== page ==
United States Judiciary
The federal judicial organization and that of the states are parallel. In both systems there are three instances. The court of first instance in the federal system is the District Court from which you can appeal to the Circuit Court of Appeals, composed of three judges. The districts are eighty, divided between ten circuits. The right of appeal to the Supreme Court of the United States can be had in a few cases, but an application can be made to obtain a review of the process, by means of a decree (writ) of certiorari, issued on the unquestionable judgment of the Supreme Court itself. Furthermore, the Supreme Court has full jurisdiction in disputes between the various states and jurisdiction of appeal in all disputes concerning the constitution or federal laws decided by the highest judiciary of the states.
The state judiciary is similar to this. The lower court, mostly referred to as the Superior Court (New York State Supreme Court), has unlimited general jurisdiction. The second instance is represented by a District Court of Appeals, with three or five judges; the Supreme Court (in New York, Court of Appeals) has jurisdiction in all matters relating to the constitution and laws of the state.
The appellate courts in the United States almost exclusively decide matters of law; for matters of fact, decided by the lower courts, when new evidence is produced, there is only a review of the trial by the court that judged.
One of the characteristics of the American procedure is the presence of a jury in both criminal and civil trials. The jury is an element of common law, which has always seemed fundamental to Americans. In criminal trials, the right to a trial before jurors is guaranteed in particular by the constitutional rights bill, and in federal courts the jury is also required for disputes based on common law in the strict sense.
However, the prestige of this institution is diminishing, not only in civil trials, for which in most of the United States it can be freely dispensed with and it could be abolished, while it often no longer requires unanimity, but also in criminal trials., in which however the institute could not be abolished except through an amendment to the constitution. But the jury has lost much of the importance it had after the presidency of A. Jackson, when state judges were mostly elective by popular vote and briefly, and could not discuss the evidence, while the jury not only determined reity, but fixed the penalty. This system met with opposition in various states, such as Massachusetts, and was not applied in federal courts; after all, many of these innovations have recently been abandoned and there is a tendency to remove judges from popular elections and to limit the competence of the jury to determine matters of fact. This separation between questions of fact and questions of law (often difficult in practice) is an essential element in the British and American judicial systems, and, as we have seen, also determines the right to appeal.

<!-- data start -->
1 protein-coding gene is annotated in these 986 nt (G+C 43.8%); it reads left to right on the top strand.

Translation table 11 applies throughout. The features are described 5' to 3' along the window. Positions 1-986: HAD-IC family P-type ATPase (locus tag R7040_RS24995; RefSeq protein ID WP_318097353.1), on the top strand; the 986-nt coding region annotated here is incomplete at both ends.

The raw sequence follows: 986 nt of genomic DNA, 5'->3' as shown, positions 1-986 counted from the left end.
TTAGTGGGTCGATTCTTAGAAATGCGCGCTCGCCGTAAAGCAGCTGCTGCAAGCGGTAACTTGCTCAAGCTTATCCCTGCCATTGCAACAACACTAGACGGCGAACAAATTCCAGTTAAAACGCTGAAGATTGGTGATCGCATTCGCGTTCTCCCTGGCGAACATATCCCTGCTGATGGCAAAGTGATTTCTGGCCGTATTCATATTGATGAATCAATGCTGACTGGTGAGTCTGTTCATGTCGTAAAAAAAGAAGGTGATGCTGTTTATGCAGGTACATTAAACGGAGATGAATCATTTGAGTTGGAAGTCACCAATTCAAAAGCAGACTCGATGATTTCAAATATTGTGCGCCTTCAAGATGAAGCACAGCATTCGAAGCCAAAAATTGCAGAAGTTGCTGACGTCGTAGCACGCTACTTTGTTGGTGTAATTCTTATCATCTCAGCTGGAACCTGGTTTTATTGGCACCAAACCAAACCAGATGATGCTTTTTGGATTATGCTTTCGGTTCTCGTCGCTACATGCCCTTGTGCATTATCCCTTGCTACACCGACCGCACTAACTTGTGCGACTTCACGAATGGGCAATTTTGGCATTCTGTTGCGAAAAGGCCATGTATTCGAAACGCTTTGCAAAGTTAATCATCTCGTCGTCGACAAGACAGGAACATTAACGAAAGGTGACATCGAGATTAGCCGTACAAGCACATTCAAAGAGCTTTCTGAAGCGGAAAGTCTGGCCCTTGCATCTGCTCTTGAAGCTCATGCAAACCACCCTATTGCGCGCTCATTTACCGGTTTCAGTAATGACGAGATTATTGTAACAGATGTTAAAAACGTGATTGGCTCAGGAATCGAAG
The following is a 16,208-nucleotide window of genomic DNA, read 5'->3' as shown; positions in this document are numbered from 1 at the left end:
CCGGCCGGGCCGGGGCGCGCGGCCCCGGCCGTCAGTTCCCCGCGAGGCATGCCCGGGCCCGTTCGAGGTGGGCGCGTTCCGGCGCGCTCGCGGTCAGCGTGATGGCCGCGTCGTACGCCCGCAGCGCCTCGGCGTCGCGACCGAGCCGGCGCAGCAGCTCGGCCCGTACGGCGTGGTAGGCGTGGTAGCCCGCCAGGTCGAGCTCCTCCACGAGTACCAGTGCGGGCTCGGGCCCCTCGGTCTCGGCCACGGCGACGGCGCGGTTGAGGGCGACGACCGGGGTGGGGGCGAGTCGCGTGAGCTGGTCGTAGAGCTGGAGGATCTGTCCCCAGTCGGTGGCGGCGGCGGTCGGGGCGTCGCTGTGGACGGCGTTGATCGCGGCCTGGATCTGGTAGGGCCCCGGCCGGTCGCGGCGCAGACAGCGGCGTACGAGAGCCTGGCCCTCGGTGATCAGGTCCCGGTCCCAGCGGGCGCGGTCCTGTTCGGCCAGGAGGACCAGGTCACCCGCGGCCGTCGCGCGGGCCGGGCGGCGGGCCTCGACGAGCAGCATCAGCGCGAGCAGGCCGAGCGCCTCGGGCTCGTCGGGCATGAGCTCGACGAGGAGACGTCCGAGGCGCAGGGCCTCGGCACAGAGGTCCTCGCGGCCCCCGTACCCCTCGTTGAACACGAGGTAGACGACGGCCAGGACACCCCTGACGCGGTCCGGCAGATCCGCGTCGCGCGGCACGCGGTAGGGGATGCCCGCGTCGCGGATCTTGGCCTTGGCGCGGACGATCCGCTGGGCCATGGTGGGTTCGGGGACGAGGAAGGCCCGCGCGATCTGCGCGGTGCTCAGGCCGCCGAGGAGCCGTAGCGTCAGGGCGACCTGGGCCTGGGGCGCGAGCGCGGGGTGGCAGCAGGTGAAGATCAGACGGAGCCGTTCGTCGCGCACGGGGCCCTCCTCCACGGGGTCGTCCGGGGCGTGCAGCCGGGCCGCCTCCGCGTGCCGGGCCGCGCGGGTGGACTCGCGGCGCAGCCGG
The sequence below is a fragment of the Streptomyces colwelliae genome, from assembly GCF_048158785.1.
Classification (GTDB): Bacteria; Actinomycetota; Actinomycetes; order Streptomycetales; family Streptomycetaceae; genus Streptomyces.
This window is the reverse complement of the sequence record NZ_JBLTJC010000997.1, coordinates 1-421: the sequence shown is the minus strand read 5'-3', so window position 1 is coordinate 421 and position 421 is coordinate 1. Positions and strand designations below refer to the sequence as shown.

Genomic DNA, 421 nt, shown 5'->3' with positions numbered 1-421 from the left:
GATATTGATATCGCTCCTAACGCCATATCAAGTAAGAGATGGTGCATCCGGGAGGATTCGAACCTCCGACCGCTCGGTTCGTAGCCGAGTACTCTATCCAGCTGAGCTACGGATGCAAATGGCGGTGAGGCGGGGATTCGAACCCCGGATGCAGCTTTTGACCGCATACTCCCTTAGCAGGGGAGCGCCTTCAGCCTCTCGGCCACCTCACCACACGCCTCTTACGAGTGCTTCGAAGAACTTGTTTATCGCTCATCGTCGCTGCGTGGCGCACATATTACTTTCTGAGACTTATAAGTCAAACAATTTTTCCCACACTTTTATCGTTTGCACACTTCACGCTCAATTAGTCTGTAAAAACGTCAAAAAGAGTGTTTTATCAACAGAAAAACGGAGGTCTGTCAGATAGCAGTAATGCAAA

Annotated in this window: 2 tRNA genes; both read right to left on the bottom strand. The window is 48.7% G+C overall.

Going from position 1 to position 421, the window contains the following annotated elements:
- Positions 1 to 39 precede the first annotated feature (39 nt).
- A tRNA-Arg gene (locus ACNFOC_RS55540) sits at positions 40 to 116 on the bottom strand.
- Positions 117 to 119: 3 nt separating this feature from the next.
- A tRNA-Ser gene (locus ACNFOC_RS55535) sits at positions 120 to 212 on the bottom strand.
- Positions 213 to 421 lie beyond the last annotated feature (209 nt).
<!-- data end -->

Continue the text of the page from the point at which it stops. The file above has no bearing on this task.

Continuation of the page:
Another element is the existence, both in the United States and in England, of a very technically developed right of evidence, but not susceptible of a true scientific treatment except by way of classification, as in the book by JH Wigmore. These rules of evidence were formed in England in trial practice and presuppose a system of examination based entirely on questions and answers; they have been characterized as a method of excluding numerous mixed matters which in other systems have considerable probative force. One of the most famous rules is the exclusion of testimony “by hearsay” (hear – say), which however admits various exceptions. These norms have been brought in America to a degree of casuistry subtlety unknown in England. This is due, in part, to the lesser influence the American judge has in the direction of the trial; moreover, many rules are based on the assumption that evidence must convince a jury, often made up of people with limited learning and easy to mislead.